As with all classes during this school year, Band was taught online until In-Person Hybrid started in quarter four. There were challenges with this method of learning, but band director Mary Bengel still wanted the students to have a concert.
Over the course of a month and a half, she encouraged students to prepare and submit recordings, and she hired editor Scott Saunders to turn the clips into a digital concert. The concert video, which was released on May 19th, features solo and small ensemble pieces from band students set over scenic videos.
For Bengel, the effort was worth it. “It made me cry. The first opening with the flutes and the music—oh, it was so great.”
Wind Ensemble starts off the concert with flutist Josphine Brown playing Tree of Peace by Herman Beefink. The elegant piece was the perfect way to open the concert, and Brown’s playing was well-executed.
Another standout was Creep by Radiohead, played by Eoin Layzell on the baritone saxophone. It’s slow, mysterious, and—true to its name—creepy. Scenic shots of cities at night serve as the visuals for this piece, and they’re a perfect fit. When listening, you feel like you could be walking down the street on a rainy night. While it sounds simple, the piece adds to the enjoyment of this concert with its distinct style.
The concert takes a turn into pop culture as trumpet player Emile Bejarano and pianist Theo Cahall play a rendition of City of Stars from the movie La La Land. Though there are some hiccups in the videos of the two playing, the audio tracks mesh nicely, and the music is engaging and pleasant to listen to.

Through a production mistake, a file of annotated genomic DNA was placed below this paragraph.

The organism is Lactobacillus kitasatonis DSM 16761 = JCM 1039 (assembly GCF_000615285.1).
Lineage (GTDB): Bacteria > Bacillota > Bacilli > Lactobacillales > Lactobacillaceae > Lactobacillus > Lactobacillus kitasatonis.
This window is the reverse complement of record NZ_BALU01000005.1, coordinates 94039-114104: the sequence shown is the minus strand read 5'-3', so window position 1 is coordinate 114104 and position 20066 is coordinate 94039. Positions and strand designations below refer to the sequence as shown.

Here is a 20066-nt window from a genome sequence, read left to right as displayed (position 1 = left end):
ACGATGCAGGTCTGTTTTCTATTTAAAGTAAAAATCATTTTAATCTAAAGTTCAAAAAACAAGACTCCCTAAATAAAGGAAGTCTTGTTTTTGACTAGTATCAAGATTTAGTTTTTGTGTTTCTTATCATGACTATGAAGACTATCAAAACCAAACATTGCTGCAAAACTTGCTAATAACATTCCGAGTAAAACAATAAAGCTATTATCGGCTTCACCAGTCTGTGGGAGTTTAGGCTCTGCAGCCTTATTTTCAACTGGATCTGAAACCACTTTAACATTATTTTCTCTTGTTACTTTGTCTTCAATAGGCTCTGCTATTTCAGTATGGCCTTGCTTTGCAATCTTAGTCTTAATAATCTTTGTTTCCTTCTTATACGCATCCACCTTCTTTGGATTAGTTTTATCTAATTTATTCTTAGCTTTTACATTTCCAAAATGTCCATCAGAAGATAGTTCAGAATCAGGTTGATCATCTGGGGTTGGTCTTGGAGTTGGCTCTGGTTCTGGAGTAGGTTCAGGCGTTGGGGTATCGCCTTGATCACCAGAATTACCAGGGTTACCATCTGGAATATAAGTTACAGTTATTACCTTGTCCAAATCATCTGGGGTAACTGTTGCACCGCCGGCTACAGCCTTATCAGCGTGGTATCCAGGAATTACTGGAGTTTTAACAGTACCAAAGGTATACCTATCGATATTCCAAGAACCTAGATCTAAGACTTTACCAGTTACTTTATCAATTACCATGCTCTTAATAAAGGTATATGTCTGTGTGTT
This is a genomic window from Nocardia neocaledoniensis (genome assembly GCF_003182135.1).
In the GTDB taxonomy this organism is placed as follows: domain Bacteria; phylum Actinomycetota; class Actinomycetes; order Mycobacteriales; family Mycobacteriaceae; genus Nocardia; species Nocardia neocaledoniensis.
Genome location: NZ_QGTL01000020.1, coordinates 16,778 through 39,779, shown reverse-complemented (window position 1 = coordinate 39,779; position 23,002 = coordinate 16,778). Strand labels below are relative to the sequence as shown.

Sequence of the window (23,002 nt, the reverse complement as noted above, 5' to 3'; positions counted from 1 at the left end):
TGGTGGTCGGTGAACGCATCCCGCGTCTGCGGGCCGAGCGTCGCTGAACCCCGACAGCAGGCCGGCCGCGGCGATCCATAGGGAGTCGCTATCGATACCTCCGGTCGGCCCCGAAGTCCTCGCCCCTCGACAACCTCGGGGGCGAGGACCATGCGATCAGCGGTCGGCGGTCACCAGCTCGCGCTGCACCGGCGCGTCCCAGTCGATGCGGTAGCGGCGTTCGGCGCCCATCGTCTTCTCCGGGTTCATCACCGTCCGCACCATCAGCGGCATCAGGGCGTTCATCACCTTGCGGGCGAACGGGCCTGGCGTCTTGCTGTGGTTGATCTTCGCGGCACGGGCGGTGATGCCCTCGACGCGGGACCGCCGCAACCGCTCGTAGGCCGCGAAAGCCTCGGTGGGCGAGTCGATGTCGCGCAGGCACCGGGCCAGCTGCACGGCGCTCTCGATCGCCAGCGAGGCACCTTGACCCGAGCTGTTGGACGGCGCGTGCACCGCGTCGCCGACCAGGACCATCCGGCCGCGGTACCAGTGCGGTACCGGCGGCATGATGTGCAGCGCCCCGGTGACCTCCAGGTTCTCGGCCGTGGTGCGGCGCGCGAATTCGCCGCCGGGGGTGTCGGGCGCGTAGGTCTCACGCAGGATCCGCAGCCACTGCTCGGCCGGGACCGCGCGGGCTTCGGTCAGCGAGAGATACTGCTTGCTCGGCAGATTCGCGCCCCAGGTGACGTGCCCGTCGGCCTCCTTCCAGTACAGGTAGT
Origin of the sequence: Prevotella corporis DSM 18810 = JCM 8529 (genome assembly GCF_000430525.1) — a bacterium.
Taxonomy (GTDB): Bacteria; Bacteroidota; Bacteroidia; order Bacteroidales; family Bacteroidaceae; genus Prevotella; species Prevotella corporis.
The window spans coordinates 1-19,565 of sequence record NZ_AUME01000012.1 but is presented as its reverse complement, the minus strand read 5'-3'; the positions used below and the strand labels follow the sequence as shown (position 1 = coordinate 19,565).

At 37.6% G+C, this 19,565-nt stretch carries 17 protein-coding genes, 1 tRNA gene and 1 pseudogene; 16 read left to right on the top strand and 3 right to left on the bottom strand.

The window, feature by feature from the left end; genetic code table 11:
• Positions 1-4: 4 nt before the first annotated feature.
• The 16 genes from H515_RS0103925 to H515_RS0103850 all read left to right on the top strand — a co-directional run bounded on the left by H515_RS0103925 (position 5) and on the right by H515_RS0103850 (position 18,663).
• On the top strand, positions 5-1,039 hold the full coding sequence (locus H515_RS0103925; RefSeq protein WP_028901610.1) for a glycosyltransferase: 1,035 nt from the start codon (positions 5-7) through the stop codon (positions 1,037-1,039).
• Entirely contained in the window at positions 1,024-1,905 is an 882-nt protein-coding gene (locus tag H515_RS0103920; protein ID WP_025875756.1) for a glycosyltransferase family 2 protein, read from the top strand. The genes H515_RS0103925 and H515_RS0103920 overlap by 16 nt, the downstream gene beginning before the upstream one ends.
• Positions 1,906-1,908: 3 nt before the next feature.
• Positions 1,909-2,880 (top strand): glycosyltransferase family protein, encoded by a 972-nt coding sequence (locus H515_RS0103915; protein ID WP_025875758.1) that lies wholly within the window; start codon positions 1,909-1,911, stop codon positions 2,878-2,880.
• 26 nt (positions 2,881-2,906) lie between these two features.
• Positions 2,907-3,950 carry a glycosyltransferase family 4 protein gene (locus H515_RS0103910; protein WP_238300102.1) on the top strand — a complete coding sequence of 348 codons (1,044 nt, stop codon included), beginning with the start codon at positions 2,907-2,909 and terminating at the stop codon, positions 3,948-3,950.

Wind Ensemble’s second-to-last piece is Adagio by Cyrille Rose, played by clarinetist Anouk Clendenning. This lovely composition is reminiscent of sitting on a porch in a rocking chair while listening to the rain, and the middle section draws up imagery of a sun-lit meadow. There are many impressive quick-tempoed sections throughout, and the videos of the ducks accompanying the music are a delight to watch.
Following Wind Ensemble, Symphonic Band took the virtual stage. The segment by Eleanor Teals Kahn playing Barbary Coast by Larry Clark on the clarinet is enjoyable. The music is charming and fast-paced, a breath of fresh air in a sea of beautiful slow songs.
Also from Symphonic Band, Jessica Izquierdo Tinoco played Tango Till You Drop by Richard Kershaw on the alto saxophone. The tango is instantly intriguing: Izquierdo Tinoco builds suspense and is able to execute the relaxed and joyful middle section. Being the only tango in the concert, and performed so well, this performance shines.
Finishing the show is Jazz Ensemble with Blue Tiger, performed by Elvin Choi on cello and piano, Ayame McCarthy on bass guitar, and Andrew Wilson on alto saxophone. The piece is refreshing and distinct, and occasional errors in tempo are made less noticeable by the jazz’s forgiving style.
Despite online limitations, the concert was a wonderful experience and shows off the hard work band students have been putting in despite learning online for most of the school year.
“It was optional, so I’m very proud of them for preparing a lot on their own and being brave,” Bengel said of the students. “It wasn’t perfect, but no one is perfect. Just doing it, playing it, and being happy with the work that you did is more important than anything.”